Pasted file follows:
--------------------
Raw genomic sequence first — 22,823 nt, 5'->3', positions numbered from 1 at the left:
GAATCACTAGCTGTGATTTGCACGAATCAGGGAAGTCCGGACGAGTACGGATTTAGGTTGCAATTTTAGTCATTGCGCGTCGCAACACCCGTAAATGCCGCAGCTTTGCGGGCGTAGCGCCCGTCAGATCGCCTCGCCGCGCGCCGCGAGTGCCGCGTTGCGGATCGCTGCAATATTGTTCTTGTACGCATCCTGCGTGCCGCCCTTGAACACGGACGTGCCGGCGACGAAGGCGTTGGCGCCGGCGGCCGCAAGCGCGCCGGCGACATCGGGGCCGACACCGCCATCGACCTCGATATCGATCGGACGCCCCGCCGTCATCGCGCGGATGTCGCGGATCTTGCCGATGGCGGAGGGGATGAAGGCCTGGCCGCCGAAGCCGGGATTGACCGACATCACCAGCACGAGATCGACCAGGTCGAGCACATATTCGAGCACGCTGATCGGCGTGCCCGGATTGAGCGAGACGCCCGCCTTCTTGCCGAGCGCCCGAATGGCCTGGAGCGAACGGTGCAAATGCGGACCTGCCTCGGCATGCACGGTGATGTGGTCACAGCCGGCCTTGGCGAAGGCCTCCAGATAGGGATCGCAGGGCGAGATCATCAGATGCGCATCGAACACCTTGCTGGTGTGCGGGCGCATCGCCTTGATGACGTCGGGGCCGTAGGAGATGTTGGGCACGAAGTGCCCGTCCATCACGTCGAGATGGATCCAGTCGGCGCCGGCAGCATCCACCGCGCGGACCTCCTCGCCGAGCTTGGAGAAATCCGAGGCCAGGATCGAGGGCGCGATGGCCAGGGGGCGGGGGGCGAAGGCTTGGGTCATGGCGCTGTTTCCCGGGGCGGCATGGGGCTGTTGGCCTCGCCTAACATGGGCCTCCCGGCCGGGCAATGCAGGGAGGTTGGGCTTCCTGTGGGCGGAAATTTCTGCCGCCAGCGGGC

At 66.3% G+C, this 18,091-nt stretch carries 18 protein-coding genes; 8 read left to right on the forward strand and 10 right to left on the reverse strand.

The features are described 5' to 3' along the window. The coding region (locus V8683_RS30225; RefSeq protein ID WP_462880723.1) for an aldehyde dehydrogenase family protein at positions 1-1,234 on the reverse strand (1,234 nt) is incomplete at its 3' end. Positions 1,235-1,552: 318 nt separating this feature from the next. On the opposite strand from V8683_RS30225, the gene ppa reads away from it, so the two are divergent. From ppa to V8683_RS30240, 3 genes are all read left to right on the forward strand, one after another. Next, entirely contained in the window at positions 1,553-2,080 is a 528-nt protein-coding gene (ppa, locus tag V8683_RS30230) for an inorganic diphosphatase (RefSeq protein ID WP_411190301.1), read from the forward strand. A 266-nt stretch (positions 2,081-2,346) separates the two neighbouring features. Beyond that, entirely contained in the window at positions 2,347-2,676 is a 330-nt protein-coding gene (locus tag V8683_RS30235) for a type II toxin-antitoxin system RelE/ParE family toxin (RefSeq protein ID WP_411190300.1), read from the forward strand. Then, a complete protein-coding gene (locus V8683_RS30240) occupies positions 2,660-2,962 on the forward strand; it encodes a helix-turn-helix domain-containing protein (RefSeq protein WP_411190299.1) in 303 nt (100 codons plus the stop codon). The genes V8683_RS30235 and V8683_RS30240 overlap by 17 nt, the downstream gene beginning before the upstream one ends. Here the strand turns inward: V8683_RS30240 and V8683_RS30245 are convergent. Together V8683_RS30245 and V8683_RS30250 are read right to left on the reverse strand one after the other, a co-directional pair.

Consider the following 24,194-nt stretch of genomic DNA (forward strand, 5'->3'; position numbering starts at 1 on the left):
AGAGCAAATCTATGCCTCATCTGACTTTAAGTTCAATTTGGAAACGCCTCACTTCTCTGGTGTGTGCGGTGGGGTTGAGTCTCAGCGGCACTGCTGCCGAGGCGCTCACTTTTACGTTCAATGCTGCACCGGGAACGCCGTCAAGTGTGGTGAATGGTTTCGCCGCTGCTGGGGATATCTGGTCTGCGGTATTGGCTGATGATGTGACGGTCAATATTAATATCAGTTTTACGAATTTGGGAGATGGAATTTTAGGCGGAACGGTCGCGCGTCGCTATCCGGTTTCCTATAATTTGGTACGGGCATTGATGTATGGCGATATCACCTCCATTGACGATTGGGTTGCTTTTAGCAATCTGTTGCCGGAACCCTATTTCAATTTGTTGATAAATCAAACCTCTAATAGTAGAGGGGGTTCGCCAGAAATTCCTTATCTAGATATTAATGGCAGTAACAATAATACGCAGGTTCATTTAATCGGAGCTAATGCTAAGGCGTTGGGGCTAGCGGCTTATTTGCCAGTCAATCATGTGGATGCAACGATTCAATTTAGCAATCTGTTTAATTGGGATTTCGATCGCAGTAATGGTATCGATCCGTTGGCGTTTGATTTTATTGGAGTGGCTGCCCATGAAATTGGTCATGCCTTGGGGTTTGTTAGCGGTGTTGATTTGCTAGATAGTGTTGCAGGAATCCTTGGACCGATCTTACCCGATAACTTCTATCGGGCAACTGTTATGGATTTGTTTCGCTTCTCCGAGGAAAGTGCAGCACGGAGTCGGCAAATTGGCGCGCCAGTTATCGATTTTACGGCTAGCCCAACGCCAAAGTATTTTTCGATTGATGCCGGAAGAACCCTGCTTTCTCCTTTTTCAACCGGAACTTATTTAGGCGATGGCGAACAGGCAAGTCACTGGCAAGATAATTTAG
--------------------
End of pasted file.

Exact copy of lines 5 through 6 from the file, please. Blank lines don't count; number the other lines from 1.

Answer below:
Consider the following 24,194-nt stretch of genomic DNA (forward strand, 5'->3'; position numbering starts at 1 on the left):
AGAGCAAATCTATGCCTCATCTGACTTTAAGTTCAATTTGGAAACGCCTCACTTCTCTGGTGTGTGCGGTGGGGTTGAGTCTCAGCGGCACTGCTGCCGAGGCGCTCACTTTTACGTTCAATGCTGCACCGGGAACGCCGTCAAGTGTGGTGAATGGTTTCGCCGCTGCTGGGGATATCTGGTCTGCGGTATTGGCTGATGATGTGACGGTCAATATTAATATCAGTTTTACGAATTTGGGAGATGGAATTTTAGGCGGAACGGTCGCGCGTCGCTATCCGGTTTCCTATAATTTGGTACGGGCATTGATGTATGGCGATATCACCTCCATTGACGATTGGGTTGCTTTTAGCAATCTGTTGCCGGAACCCTATTTCAATTTGTTGATAAATCAAACCTCTAATAGTAGAGGGGGTTCGCCAGAAATTCCTTATCTAGATATTAATGGCAGTAACAATAATACGCAGGTTCATTTAATCGGAGCTAATGCTAAGGCGTTGGGGCTAGCGGCTTATTTGCCAGTCAATCATGTGGATGCAACGATTCAATTTAGCAATCTGTTTAATTGGGATTTCGATCGCAGTAATGGTATCGATCCGTTGGCGTTTGATTTTATTGGAGTGGCTGCCCATGAAATTGGTCATGCCTTGGGGTTTGTTAGCGGTGTTGATTTGCTAGATAGTGTTGCAGGAATCCTTGGACCGATCTTACCCGATAACTTCTATCGGGCAACTGTTATGGATTTGTTTCGCTTCTCCGAGGAAAGTGCAGCACGGAGTCGGCAAATTGGCGCGCCAGTTATCGATTTTACGGCTAGCCCAACGCCAAAGTATTTTTCGATTGATGCCGGAAGAACCCTGCTTTCTCCTTTTTCAACCGGAACTTATTTAGGCGATGGCGAACAGGCAAGTCACTGGCAAGATAATTTAG